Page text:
1st Edition

Global Environmental History An Introductory Reader

Edited By John R. McNeill, Alan Roe Copyright 2012
    480 Pages
    by Routledge

    480 Pages
    by Routledge

    Global Environmental History introduces this rapidly developing field through a broad and thought-provoking range of expert contributions.

    Environmental history is a subject especially suited to global and transnational approaches and, over the course of the present generation, an increasing number of scholars have taken up the challenge that it presents. The collection begins with a series of chapters offering truly global visions; they range from reflections on the role of animals in environmental history to an overview of environmental change over the past ten millennia.

    Part Two switches to a sharper focus, featuring essays that characterize the distinctiveness of certain key regions such as China, Russia, West Africa, South Asia, Europe, and Latin America. The final part of the book examines different forms of modern environmentalism, ranging from the U.S. and its fascination with wilderness, to Japanese concern with human health, and on to Peru and India, where the environmental debate centres on access to resources.

    Global Environmental History will be an essential resource for students of Environmental History and Global History.

    Part 1: Global Perspectives  1. Changing Times: The Holocene Legacy William Dickinson  2. Dark is the World to Thee: A Historical Perspective on Environmental Forewarnings Teresa Kwiatowska and Alan Holland  3. Opportunities in Marine Environmental History W. Jeffrey Bolster  4. Gender and Environmental History Carolyn Merchant  5. Forged in Fire: History, Land, and Anthropogenic Fire Stephen Pyne  6. Rubber, Blight, and Mosquitoes: Biogeography Meets the Global Economy Donald Kennedy and Marjorie Lucks  7. Animal Planet Harriet Ritvo  8. Evolutionary History: Prospectus for a New Field Edmund Russell  9. Ecological Imperialism: The Overseas Migration of Western Europeans as a Biological Phenomenon Alfred Crosby  Part 2: Regional Perspectives  10. Environment and Society: Long-Term Trends in Latin American Mining Elizabeth Dore  11. Exceptionalism in European Environmental History Joachim Radkau  12. Three Thousand Years of Unsustainable Growth: China’s Environment from Archaic Times to the Present Mark Elvin  13. The Predatory Tribute-Taking State: A Framework for Understanding Russian Environmental History Douglas Weiner  14. Ecology and Culture in West Africa James L. Webb  Part 3: Environmentalisms  15. The Trouble with Wilderness: Or, Getting Back to the Wrong Nature William Cronon  16. Ecology and the Poor: A Neglected Dimension of Latin American History Joan Martinez-Alier  17. Conservation Movement in Post-War Japan Catherine Knight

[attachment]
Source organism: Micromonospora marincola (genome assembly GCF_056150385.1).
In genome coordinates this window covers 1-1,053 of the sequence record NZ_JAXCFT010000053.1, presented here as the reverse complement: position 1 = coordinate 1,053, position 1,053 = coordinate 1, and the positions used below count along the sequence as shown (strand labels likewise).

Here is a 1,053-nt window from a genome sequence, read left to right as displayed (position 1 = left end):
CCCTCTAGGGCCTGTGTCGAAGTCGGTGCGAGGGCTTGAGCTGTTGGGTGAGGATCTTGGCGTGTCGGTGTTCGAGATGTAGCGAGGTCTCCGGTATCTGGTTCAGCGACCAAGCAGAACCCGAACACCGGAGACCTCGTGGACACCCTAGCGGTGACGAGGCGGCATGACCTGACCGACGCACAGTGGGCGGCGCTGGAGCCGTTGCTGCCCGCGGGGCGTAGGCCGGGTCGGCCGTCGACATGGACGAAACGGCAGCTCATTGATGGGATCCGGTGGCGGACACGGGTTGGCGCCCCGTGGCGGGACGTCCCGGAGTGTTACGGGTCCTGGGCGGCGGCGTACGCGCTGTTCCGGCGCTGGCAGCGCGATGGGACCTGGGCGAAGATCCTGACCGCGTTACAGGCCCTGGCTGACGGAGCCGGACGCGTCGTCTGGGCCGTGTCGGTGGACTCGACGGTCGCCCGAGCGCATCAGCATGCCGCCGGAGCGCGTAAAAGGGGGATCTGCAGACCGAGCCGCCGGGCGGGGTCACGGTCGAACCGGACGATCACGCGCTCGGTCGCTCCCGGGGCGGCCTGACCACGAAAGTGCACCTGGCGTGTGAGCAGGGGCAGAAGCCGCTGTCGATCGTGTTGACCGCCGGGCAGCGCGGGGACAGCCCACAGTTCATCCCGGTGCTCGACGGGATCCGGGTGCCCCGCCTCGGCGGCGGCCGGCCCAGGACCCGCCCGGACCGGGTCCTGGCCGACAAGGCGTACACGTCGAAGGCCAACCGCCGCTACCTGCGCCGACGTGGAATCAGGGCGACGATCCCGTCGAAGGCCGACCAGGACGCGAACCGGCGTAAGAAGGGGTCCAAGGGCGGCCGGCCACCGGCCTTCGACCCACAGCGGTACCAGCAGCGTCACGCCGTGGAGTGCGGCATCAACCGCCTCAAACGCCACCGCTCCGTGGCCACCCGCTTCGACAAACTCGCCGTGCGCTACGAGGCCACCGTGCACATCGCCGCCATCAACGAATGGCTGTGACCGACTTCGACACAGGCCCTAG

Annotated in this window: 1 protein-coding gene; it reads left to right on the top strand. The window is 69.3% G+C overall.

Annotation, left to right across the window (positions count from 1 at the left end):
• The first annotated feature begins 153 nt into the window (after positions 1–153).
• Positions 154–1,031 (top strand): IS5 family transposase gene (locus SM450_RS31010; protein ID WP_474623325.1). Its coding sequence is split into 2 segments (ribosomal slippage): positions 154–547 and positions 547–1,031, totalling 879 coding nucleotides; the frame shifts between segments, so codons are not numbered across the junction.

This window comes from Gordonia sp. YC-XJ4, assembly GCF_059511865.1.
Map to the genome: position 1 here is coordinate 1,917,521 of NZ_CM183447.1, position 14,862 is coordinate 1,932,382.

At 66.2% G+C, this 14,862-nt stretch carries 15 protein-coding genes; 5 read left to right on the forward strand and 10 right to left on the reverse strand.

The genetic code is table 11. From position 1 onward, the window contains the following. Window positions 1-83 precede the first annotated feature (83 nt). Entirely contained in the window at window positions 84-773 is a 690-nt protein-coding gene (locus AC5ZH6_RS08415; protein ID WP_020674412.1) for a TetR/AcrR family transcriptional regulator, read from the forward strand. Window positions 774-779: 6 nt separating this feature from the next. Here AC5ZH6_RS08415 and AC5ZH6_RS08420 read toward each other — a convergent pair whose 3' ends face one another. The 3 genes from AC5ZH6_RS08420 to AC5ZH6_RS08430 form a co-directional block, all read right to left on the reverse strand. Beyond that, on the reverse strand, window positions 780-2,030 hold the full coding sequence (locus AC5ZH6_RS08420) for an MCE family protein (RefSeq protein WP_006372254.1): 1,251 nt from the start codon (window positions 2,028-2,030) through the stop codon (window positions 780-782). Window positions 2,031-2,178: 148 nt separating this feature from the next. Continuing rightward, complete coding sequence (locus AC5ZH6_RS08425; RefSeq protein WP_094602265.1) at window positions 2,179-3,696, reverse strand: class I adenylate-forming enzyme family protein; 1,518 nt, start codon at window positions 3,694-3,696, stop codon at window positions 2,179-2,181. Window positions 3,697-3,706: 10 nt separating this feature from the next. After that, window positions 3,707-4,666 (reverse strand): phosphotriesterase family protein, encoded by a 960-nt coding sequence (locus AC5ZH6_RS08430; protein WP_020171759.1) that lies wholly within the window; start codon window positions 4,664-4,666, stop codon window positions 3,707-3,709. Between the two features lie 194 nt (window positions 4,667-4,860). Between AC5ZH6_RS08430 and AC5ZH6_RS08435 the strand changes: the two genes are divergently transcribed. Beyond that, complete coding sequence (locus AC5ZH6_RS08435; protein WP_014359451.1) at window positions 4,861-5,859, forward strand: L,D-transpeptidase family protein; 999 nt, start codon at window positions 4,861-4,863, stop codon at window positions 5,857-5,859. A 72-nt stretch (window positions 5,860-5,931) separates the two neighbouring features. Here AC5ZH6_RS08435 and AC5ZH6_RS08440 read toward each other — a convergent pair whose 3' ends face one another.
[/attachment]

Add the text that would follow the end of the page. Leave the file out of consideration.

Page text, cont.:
John R. McNeill is University Professor in the Department of History and the School of Foreign Service at Georgetown University. His previous works include Mosquito Empires:Ecology and War in the Greater Caribbean, winner of the Beveridge Prize of the American Historical Association, and Something New Under The Sun: An Environmental History of the Twentieth-century World, winner of the World History Association Book Prize.

    Alan Roe is a Ph.D. student in Russian environmental history at the Department of History, Georgetown University.

    "Environmental history offers a provocative new paradigm and perspective on the human past. This collection of essays, selected from the major journals in the field, demonstrate the intellectual vigor and geographical scope of that new approach. Read them, and your understanding of history will change dramatically." - Donald Worster, University of Kansas, USA

    "In Global Environmental History, John McNeill and Alan Roe have put together a stimulating ‘canon’ of great readings. Together they explore many of the key themes in the emerging interdisciplinary field of environmental history, which explores past relations between people and environments historically, geographically, ecologically and through following many other disciplinary paths as well. The ‘global synthesis’ will ultimately need the understandings of many scales – global, regional and local – and the readings are organised in a way that considers the insights from each. There will, we hope be more such anthologies to follow. This one is a pioneering collection for an exciting intellectual endeavour."  - Libby Robin, Australian National University, Australia